Nvidia buys Portland Group for compiler smarts
C++ and Fortran to span ARM and GPU ceepie geepies
Graphics chip maker Nvidia has big aspirations to get into computing proper with ARM processors and GPU coprocessors, and its odds in its battle against archrival Intel may have just gotten a lot better now that it has snapped up The Portland Group.
The financial terms of the acquisition, which has been completed, were not disclosed.
PGI, as the company is known, was founded in 1989 and kicked out Fortran and C compilers for Intel's i860 RISC processors two years later. It has been a driving force behind the development of parallel Fortran compilers over the years.
It was tapped by Intel to do the Fortran for the ASCI Red massively parallel supercomputer at Sandia National Laboratories in 1996 and the first machine to break the teraflops performance barrier.
PGI also did the compilers for the "Red Storm" machine built by Cray using Opteron processors from Advanced Micro Devices and the "SeaStar" interconnect developed by Cray to lash them together.
The company has been very good at seeing and riding changes in processor or coprocessor technology and was out in front with support for OpenMP for Linux, SSE/SIMD engines in x86 processors, 64-bit x86 processors.
In recent years, it has been the Fortran supplier for Nvidia's CUDA GPU programming environment and has created a set of compilers that allow for CUDA to dump code onto multicore and multithreaded x86 processors.
Significantly, PGI was one of the partners that joined Nvidia in setting up OpenACC, which is trying to establish an open standard for adding directive hints to compilers to help them parallelize applications for CPUs, GPUs, and any other kind of parallel execution engine (such as a Xeon Phi from Intel). The company also last year launched an OpenCL compiler for multicore ARM processors.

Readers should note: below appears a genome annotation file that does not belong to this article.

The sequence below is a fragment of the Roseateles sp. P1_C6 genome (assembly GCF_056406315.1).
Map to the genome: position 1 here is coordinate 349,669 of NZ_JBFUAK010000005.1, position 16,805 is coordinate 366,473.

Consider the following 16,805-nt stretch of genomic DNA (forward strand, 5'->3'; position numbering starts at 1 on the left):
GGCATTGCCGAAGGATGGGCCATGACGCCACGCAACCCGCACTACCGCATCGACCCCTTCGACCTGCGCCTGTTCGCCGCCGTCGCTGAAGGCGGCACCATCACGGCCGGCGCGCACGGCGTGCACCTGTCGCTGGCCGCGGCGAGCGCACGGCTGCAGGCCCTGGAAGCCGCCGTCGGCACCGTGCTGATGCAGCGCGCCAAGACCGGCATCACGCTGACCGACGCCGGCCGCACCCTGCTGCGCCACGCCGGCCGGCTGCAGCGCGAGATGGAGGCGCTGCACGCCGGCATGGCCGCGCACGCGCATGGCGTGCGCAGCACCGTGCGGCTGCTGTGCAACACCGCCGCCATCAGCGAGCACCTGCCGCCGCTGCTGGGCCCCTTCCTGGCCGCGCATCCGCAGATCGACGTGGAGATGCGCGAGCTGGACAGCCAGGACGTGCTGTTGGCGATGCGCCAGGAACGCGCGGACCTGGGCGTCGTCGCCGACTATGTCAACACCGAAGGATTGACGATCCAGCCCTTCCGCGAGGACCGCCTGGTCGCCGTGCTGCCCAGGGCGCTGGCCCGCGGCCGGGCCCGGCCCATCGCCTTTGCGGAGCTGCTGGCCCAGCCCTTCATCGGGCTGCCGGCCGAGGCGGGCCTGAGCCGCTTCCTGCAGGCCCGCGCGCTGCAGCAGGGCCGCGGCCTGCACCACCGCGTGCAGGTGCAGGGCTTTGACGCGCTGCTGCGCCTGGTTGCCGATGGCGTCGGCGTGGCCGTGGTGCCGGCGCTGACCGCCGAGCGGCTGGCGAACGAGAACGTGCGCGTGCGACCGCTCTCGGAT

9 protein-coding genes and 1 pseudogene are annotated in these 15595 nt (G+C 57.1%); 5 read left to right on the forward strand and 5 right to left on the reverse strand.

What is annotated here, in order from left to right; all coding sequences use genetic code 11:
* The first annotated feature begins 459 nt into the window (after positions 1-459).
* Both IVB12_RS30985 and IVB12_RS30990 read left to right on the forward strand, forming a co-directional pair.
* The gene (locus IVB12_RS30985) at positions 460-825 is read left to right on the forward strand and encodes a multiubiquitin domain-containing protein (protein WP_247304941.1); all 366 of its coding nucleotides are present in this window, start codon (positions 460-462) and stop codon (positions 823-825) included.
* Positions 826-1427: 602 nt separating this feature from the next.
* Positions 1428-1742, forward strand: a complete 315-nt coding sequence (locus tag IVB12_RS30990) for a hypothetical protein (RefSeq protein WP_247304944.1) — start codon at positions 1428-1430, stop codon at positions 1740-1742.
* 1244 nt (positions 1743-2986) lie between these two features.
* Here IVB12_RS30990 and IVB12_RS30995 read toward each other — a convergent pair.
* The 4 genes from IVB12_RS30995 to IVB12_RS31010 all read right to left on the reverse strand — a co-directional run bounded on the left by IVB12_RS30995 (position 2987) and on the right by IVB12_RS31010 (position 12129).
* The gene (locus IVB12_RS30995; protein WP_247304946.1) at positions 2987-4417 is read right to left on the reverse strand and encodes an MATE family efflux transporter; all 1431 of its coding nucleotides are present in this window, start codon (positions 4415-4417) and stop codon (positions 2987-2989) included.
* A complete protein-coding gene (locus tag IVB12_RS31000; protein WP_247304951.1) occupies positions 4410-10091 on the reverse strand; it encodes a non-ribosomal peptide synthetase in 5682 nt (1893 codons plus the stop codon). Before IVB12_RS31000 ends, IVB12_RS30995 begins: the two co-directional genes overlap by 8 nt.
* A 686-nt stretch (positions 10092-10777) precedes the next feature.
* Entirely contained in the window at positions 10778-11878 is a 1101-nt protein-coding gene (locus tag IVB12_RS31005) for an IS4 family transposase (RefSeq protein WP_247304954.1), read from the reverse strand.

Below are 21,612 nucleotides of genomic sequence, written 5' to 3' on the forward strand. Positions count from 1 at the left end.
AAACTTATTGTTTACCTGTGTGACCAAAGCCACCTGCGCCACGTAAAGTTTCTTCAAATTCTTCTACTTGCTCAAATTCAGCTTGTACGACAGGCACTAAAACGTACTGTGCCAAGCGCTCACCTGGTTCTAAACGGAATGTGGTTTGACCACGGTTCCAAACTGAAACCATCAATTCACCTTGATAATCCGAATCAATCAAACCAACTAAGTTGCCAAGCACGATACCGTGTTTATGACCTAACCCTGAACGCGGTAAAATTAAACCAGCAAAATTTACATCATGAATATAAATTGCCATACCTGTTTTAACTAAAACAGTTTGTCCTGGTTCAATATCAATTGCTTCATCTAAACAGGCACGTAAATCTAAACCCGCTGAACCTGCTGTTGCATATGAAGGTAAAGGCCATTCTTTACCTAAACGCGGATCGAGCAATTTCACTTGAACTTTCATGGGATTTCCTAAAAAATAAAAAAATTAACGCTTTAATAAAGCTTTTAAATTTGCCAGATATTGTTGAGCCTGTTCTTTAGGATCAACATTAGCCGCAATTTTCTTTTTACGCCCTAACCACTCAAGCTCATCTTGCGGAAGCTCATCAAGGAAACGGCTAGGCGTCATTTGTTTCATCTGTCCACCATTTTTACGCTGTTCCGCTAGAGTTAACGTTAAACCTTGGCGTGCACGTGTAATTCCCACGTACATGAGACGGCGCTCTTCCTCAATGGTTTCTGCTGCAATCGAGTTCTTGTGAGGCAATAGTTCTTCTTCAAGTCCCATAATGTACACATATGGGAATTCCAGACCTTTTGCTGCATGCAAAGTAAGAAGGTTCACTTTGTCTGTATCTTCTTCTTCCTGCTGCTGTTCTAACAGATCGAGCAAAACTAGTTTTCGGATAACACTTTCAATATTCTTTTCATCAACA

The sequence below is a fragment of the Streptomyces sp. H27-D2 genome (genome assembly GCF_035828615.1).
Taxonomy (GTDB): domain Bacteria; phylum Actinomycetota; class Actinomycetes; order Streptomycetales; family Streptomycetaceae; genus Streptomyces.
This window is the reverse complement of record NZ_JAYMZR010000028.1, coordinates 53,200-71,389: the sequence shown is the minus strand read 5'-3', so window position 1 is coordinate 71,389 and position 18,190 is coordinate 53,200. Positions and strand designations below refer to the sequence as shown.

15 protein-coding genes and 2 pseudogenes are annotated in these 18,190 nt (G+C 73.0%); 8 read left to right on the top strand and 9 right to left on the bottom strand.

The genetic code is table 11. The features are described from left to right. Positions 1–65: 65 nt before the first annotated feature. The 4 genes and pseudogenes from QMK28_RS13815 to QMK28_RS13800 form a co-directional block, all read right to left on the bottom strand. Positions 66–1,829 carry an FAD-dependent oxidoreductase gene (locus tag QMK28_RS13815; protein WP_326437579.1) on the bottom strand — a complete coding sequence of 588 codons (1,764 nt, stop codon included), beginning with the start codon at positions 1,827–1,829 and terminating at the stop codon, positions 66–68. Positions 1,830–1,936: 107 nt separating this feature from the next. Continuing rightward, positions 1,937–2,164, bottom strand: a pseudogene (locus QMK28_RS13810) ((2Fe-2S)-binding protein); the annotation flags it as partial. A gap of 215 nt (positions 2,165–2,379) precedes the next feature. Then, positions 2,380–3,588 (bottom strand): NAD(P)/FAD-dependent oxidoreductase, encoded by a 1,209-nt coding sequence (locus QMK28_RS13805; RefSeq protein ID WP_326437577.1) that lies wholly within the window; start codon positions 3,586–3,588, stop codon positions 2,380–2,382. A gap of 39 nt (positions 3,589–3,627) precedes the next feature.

With Nvidia working on its "Project Denver" ARM processor, those ARM skills are going to come in handy. And rather than just partnering tightly with PGI, as Nvidia has been doing, the company has decided that it needs to control a compiler stack.
This makes sense. IBM has always controlled the compilers on its proprietary and Power processors, and Intel followed suit and has control of its own compilers, too.
Both companies are happy to have others make compilers for their chips, of course, but the important thing is to have a set of your own compilers that can be tweaked alongside chips as they change. In a world where performance is everything, the compiler is often the deciding factor. (And sometimes, captive compiler makers put a thumb on the scale and they usually get caught, too.)
Nvidia has a software development team that spans 2,400 software engineers, and some of them work on compilers and other aspects of application development. But Buck says it is hard to extract who is working explicitly on GPU computing because the Nvidia software team is "highly leveraged" across all aspects of GPUs.
"What we don't have is a world-class HPC compiler team on the scale and with the kind of products that PGI is offering,' Ian Buck, general manager for the CUDA compiler stack at Nvidia, tells El Reg. "By working as one company, we can now better align our technology roadmaps and hopefully accelerate our innovation around GPU computing,"
He also stressed that Nvidia would continue to work with TotalView, CAPS, Cray, Allinea, and other compiler partners, and that nothing would change in this regard in the aftermath of the PGI acquisition.
And even more importantly, with Nvidia doing its own server-class ARM processors and aiming them at high performance computing jobs, it is going to need good compilers for that work on ARM chips and can offload work to GPU coprocessors.
"PGI has experience with ARM," says Buck, "but there is no commercial Fortran compiler available – yet."
He was quick to add that Nvidia was not pre-announcing any product plans, of course.
The PGI team will remain in Portland and that all 30 people working on various compilers and development tools will start getting their paychecks from Nvidia.
PGI will remain a wholly owned subsidiary of Nvidia, as it has been a subsidiary of chip maker STMicroelectronics since 2000. PGI has about 5,000 sites worldwide using its compilers and development tools. ®
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